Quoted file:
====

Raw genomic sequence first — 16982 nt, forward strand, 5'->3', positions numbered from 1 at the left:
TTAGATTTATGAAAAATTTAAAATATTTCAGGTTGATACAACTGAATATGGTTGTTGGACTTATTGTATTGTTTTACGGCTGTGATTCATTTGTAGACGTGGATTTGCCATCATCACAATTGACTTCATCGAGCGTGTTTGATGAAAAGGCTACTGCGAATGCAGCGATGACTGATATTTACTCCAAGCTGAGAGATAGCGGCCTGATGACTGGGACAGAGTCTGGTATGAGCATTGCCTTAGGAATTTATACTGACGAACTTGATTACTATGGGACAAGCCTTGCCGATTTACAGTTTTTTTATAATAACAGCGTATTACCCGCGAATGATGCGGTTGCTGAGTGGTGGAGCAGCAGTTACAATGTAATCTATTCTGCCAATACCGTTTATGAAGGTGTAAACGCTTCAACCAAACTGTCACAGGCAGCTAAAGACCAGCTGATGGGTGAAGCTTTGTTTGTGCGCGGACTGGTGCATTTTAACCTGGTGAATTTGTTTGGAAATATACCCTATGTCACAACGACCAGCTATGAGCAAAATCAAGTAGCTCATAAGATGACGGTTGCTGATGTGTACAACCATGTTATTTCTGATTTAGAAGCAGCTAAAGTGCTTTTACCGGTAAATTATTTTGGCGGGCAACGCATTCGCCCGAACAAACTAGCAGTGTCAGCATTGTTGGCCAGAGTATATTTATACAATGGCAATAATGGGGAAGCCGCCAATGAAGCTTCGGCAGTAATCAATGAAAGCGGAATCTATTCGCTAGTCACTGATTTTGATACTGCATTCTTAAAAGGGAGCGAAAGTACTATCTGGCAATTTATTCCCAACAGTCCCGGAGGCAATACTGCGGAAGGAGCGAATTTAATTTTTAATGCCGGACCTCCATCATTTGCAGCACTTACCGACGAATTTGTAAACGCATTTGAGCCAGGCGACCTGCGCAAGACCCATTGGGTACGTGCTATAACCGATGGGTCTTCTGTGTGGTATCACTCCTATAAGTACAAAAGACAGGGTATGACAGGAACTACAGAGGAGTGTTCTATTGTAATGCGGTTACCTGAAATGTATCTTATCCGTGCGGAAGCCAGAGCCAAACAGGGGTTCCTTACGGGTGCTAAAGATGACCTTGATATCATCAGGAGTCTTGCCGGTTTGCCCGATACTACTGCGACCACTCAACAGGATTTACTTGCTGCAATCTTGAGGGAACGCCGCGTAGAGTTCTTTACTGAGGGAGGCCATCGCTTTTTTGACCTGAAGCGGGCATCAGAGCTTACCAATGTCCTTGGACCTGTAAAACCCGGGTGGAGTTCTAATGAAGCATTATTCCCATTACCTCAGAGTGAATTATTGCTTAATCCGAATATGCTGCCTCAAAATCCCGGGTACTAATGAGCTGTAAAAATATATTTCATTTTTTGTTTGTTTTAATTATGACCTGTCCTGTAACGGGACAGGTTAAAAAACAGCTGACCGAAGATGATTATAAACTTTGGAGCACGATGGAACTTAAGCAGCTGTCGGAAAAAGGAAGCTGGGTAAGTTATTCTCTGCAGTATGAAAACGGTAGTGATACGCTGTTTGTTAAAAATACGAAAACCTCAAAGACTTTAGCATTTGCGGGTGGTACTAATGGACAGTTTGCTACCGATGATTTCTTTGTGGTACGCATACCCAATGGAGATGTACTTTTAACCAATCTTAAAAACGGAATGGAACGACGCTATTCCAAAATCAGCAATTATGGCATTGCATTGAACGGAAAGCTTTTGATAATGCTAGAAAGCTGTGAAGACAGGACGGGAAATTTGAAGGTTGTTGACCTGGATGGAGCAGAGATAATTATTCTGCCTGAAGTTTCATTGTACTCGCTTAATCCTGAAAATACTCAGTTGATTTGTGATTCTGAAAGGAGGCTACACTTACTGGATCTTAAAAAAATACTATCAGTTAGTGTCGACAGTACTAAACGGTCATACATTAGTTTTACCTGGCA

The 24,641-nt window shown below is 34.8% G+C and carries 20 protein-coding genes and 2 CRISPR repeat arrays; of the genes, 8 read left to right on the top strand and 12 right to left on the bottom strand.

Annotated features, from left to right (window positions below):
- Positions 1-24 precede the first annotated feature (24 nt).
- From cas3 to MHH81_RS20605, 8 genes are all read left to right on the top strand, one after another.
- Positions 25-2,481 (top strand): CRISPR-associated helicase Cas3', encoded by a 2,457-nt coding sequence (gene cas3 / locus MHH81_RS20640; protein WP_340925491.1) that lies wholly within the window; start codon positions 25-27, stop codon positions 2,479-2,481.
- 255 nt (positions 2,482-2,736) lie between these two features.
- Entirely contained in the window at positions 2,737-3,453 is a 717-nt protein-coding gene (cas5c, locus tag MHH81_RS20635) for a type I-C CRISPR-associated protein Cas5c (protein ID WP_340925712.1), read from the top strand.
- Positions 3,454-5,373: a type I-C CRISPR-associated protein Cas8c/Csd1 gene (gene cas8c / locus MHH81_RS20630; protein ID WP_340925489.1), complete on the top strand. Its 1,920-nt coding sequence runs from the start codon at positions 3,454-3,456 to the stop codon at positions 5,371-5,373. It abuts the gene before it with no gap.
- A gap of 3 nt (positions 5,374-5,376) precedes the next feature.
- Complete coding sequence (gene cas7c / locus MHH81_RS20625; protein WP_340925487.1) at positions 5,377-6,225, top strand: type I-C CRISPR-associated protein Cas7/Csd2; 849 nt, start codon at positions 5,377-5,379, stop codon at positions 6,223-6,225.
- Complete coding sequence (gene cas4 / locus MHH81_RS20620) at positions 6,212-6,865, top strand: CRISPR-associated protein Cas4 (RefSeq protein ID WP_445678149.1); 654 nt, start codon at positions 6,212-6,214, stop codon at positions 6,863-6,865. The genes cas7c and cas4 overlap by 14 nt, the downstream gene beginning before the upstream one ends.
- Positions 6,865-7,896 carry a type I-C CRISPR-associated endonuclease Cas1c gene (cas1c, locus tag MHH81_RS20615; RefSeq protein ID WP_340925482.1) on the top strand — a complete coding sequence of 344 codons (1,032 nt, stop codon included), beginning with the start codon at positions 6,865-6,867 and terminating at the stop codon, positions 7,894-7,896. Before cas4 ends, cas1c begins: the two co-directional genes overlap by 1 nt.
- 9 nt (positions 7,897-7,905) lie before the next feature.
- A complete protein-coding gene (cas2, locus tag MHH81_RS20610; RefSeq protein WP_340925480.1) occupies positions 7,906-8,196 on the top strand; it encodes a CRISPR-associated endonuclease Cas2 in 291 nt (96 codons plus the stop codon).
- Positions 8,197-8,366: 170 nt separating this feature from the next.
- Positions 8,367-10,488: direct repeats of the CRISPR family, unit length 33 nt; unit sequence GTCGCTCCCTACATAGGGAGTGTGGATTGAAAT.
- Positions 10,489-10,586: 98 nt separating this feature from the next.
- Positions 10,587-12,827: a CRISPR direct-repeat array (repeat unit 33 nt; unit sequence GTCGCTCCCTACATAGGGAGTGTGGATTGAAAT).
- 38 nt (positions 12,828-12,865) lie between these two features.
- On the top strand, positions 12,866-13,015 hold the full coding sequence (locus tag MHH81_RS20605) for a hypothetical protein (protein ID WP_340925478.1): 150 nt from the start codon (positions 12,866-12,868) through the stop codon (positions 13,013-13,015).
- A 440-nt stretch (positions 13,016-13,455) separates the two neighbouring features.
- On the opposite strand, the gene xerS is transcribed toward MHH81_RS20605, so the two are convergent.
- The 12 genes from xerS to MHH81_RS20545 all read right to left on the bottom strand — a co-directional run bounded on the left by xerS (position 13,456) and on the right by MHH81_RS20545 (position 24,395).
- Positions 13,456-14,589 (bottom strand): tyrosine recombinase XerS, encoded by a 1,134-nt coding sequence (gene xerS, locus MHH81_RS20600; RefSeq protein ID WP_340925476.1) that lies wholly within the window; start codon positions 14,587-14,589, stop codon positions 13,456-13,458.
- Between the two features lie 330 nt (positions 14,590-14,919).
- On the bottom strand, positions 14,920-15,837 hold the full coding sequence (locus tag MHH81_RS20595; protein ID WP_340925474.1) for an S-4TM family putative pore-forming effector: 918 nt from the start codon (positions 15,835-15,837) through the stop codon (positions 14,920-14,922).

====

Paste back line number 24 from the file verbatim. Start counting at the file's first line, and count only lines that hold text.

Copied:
- On the opposite strand, the gene xerS is transcribed toward MHH81_RS20605, so the two are convergent.